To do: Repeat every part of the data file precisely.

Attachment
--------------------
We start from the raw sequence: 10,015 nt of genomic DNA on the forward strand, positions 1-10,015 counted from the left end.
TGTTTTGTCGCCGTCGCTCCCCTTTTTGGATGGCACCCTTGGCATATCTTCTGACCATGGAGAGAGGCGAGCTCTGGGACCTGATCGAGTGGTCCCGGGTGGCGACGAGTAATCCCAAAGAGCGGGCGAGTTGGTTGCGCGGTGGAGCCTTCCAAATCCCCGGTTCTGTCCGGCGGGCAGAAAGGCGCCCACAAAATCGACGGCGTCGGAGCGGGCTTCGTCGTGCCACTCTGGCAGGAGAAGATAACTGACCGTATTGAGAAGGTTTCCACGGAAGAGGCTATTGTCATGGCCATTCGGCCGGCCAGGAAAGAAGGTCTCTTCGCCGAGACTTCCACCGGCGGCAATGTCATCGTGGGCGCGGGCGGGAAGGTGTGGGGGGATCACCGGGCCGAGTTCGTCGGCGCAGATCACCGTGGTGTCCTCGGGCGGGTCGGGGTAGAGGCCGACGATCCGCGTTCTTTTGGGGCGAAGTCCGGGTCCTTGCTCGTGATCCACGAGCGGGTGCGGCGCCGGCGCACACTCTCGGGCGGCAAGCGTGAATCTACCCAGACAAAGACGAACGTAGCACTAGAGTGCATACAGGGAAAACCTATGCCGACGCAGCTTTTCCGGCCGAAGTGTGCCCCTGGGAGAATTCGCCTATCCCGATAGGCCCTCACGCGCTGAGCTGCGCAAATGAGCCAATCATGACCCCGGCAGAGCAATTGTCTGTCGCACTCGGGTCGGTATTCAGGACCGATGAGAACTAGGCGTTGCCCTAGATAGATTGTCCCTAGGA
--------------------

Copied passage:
We start from the raw sequence: 10,015 nt of genomic DNA on the forward strand, positions 1-10,015 counted from the left end.
TGTTTTGTCGCCGTCGCTCCCCTTTTTGGATGGCACCCTTGGCATATCTTCTGACCATGGAGAGAGGCGAGCTCTGGGACCTGATCGAGTGGTCCCGGGTGGCGACGAGTAATCCCAAAGAGCGGGCGAGTTGGTTGCGCGGTGGAGCCTTCCAAATCCCCGGTTCTGTCCGGCGGGCAGAAAGGCGCCCACAAAATCGACGGCGTCGGAGCGGGCTTCGTCGTGCCACTCTGGCAGGAGAAGATAACTGACCGTATTGAGAAGGTTTCCACGGAAGAGGCTATTGTCATGGCCATTCGGCCGGCCAGGAAAGAAGGTCTCTTCGCCGAGACTTCCACCGGCGGCAATGTCATCGTGGGCGCGGGCGGGAAGGTGTGGGGGGATCACCGGGCCGAGTTCGTCGGCGCAGATCACCGTGGTGTCCTCGGGCGGGTCGGGGTAGAGGCCGACGATCCGCGTTCTTTTGGGGCGAAGTCCGGGTCCTTGCTCGTGATCCACGAGCGGGTGCGGCGCCGGCGCACACTCTCGGGCGGCAAGCGTGAATCTACCCAGACAAAGACGAACGTAGCACTAGAGTGCATACAGGGAAAACCTATGCCGACGCAGCTTTTCCGGCCGAAGTGTGCCCCTGGGAGAATTCGCCTATCCCGATAGGCCCTCACGCGCTGAGCTGCGCAAATGAGCCAATCATGACCCCGGCAGAGCAATTGTCTGTCGCACTCGGGTCGGTATTCAGGACCGATGAGAACTAGGCGTTGCCCTAGATAGATTGTCCCTAGGA